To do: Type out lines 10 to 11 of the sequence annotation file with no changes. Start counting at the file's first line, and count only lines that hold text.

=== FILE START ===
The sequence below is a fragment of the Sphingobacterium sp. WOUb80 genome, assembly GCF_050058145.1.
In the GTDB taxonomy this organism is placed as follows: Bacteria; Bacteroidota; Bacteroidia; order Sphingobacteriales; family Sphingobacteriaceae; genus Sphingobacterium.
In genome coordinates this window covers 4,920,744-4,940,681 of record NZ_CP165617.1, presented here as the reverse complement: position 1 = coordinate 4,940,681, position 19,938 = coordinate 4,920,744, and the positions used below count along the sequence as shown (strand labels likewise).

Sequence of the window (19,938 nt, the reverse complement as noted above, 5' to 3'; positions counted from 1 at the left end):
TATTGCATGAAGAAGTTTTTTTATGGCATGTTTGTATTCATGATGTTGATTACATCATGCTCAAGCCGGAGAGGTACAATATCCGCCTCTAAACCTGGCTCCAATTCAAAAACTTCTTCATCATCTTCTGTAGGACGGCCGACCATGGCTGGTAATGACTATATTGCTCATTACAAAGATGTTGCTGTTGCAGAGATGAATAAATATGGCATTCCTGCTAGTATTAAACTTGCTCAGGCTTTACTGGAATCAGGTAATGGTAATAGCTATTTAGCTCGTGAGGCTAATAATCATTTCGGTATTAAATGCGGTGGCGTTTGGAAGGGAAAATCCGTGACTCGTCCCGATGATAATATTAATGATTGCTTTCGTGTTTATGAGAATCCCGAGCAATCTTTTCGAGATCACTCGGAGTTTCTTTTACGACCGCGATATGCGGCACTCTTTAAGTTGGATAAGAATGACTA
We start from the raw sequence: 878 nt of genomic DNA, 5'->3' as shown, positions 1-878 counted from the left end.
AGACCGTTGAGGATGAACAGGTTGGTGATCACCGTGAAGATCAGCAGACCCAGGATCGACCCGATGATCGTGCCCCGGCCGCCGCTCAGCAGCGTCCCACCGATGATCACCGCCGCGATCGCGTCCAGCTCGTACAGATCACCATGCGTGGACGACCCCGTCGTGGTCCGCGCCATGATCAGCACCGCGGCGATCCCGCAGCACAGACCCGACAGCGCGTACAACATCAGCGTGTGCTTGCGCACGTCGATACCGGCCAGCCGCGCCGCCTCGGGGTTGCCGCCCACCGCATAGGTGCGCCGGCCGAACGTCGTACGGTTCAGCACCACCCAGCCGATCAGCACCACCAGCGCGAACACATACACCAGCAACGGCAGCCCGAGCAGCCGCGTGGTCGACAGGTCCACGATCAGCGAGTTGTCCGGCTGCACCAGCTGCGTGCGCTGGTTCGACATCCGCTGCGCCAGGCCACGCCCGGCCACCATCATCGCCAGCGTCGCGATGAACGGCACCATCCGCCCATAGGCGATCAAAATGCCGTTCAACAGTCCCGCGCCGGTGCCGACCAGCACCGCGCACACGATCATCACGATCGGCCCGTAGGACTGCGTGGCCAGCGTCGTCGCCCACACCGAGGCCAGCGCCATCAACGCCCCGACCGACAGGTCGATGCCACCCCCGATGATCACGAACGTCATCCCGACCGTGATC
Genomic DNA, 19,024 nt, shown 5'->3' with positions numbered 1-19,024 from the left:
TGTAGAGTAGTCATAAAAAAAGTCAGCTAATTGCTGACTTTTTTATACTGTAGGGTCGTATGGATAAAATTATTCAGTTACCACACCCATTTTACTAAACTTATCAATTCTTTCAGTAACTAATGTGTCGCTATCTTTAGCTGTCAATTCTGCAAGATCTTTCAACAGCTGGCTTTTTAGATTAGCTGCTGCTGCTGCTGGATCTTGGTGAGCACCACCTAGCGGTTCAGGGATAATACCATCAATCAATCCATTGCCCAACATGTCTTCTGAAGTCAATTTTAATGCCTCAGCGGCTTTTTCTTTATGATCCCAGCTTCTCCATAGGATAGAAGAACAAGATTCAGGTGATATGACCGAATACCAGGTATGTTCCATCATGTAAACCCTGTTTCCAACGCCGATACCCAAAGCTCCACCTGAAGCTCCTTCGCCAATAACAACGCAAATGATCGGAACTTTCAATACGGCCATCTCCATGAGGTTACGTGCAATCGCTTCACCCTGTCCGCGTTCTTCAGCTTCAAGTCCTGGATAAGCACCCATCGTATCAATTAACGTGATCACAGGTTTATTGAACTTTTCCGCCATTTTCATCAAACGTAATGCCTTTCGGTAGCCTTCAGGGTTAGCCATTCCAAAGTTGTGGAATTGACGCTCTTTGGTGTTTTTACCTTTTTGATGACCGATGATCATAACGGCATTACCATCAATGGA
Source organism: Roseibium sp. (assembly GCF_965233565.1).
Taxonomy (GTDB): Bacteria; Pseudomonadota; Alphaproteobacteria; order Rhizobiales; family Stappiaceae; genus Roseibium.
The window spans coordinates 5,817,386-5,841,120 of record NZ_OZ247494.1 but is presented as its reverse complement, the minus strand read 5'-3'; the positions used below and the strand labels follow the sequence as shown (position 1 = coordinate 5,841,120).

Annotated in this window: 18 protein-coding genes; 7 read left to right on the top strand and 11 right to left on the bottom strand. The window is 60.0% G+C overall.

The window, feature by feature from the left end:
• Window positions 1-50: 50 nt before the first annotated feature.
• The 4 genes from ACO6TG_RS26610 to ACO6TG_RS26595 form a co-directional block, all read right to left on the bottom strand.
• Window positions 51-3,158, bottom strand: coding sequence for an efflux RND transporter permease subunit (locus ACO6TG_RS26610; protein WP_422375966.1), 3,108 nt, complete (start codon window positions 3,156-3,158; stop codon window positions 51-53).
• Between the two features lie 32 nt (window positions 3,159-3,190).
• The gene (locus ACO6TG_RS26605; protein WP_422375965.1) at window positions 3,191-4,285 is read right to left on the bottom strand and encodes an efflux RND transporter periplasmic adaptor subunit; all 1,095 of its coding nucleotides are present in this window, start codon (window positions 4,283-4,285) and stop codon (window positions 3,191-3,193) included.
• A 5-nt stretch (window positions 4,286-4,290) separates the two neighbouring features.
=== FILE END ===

Source organism: Roseibium sp. (assembly GCF_965233565.1).
Taxonomy (GTDB): Bacteria; Pseudomonadota; Alphaproteobacteria; order Rhizobiales; family Stappiaceae; genus Roseibium.